“My client was very sure the amount of cocaine he was caught with was not what the police claimed,” Li told The State newspaper in an interview.
City testing had showed Li’s client – Issac Jones – had 10.7 grams of crack cocaine when he was arrested on Sept. 3, 2013, and charged with trafficking in cocaine.
Police can charge trafficking in cocaine when the amount is over 10 grams. Trafficking carries a three-year minimum prison sentence and is regarded as such a serious crime that a person’s conviction on two more such serious crimes will land him in prison for life.
“Ten grams is the magic number,” Li said, explaining why his client was protesting the city’s claim.
The expert Li hired was Robert Bennett, a respected forensic scientist who has been an expert witness in S.C. courts on drug, alcohol and other legal matters for more than 20 years. He has two advanced pharmaceutical degrees, including a PhD from the Medical University of South Carolina.
On July 22, drug analyst Frazier and 5th Circuit assistant prosecutor Jennifer McKellar brought the cocaine seized from Jones in 2013 to Li’s Main Street office, across from the Richland County courthouse.
There, they met with Li and Bennett. Bennett had brought his drug-weighing equipment, including a set of scales and factory-calibrated weights.
“We weighed the cocaine, and it came out to be eight grams or something like that,” Li said. “That meant Jones should have been charged with possession with intent to distribute – meaning he was eligible for probation.”
At that point, Li said, “Frazier started questioning my expert about his equipment, his calibration and his methodology of weighing the drugs. We said, ‘Fine – we can go back to the city police department and weigh the drugs there, too.’”
At the city’s drug lab, Li and Bennett watched as Frazier weighed the cocaine. They were joined by another assistant prosecutor, Curtis Dayson, who took photos.
“The weight turned out to be exactly what Dr. Bennett said it was – eight grams or so,” Li said.
At that point, Li said, Frazier started offering explanations as to why the cocaine might have lost weight.
“She said it might be due to dehydration, maybe a poor environment for holding the drugs, but my expert said it was very rare to lose 20 percent of a substance’s mass like that,” Li said.
“Frazier also said the weight might have been lost when she used some of the substance to analyze what it was. We then asked her if she kept records of how much she took. She said she didn’t keep any records of how much she took out to analyze. There was no way to back-check her work,” Li said.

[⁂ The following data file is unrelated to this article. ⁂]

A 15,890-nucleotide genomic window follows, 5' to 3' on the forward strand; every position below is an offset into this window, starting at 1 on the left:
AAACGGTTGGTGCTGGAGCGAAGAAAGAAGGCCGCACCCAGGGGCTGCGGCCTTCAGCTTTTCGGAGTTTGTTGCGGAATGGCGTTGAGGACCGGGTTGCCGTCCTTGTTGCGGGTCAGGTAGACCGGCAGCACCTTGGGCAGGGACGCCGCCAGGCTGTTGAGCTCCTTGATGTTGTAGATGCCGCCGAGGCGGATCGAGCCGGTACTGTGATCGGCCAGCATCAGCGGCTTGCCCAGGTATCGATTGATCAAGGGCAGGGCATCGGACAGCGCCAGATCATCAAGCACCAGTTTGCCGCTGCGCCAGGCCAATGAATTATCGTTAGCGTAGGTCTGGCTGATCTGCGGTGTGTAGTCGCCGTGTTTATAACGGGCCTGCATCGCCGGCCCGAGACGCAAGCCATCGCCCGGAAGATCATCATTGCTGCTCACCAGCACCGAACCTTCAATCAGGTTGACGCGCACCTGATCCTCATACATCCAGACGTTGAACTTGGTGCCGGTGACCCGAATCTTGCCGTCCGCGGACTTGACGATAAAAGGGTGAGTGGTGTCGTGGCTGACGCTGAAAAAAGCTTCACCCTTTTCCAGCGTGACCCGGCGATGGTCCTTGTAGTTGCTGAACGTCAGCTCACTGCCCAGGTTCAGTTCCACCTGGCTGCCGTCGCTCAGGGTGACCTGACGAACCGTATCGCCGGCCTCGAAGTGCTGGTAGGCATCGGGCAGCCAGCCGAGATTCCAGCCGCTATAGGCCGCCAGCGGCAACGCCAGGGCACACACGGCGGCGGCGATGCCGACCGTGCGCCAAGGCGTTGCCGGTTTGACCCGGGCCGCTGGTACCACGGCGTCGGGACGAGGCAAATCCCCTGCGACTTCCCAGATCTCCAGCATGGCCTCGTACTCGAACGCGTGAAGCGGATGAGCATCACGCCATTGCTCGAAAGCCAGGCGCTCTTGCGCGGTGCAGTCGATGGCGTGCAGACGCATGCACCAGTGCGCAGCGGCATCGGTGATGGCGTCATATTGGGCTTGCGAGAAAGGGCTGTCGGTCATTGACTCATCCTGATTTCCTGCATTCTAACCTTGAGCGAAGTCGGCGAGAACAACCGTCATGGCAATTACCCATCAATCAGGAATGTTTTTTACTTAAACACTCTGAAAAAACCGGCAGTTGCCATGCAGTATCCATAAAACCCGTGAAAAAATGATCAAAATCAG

The State’s efforts on Friday to reach Frazier were unsuccessful.
Li’s discovery on July 22 led 5th Circuit Solicitor Dan Johnson to communicate with city Police Chief Skip Holbrook, who said he immediately suspended Frazier, the city lab’s sole employee, from doing any more tests. Holbrook already had concerns about Frazier’s work. The chief officially closed the lab Aug. 21 after a review by experts from the Richland County Sheriff’s Department’s lab.
Frazier resigned Aug. 25.
“I feel all defense attorneys should challenge drug lab results. Most of the time, we simply accept what they say,” Li said.
Li, 36, is one of the few Chinese-American defense lawyers practicing in South Carolina. A 2003 graduate of the University of South Carolina law school, he speaks Mandarin.
After law school, Li did public service work before doing a stint with the 5th Circuit Solicitor’s Office under then-solicitor Barney Giese. Then he went into private practice.
“It doesn’t surprise me that it was Victor Li who found that,” Giese said in an interview. “Victor was always very thorough. He’s done a real service to the community – and not just to the legal community – but to the entire public.”
On July 23, a day after the re-weighing of Jones’ cocaine determined it to be under 10 grams, the charges against him were reduced to possession with intent to distribute. At the time, Jones was already serving time in prison on several non-violent offenses. The judge sentenced him to two years on the charge, but concurrent with other time he is serving.
Jones will be released in December of this year, according to the S.C. Department of Corrections. Had he been found guilty of the more serious charge, he would have almost three more years to go.
Johnson said he appreciated Li’s work, adding that’s the kind of job a good lawyer should do. And, Johnson said, the mission of his office is to handle cases fairly.
“I would never want to have prosecuted somebody on the basis of faulty information,” Johnson said. He add that, if anything, the due diligence by Li showed the justice system worked.
Columbia defense lawyer Joe McCulloch, director of the State Innocence Project, said the problem of crime labs making mistakes happens across the country.
“You would hope the people working in crime labs are scientists and not police officers. Crime labs need to be operated as science laboratories – not criminal evidence-gathering vehicles dedicated to proving someone’s guilty.”
One of the discussions city officials are having these days is whether the city should merge its crime lab operations with those of the nationally accredited Richland County Sheriff’s Department.
Richland County Council member Seth Rose, a former prosecutor and defense lawyer, said he is in favor of that because the sheriff’s department already has a top-notch reputation and would do speedy analyses of drugs and DNA.
“My constituents have an interest in having expedient and accurate DNA and drug analyses done in criminal investigations,” said Rose, who represents much of Columbia’s downtown area.
State Rep. Todd Rutherford, D-Richland, a Columbia defense lawyer, said revelations about Columbia’s crime lab have sparked a new consciousness about police test results.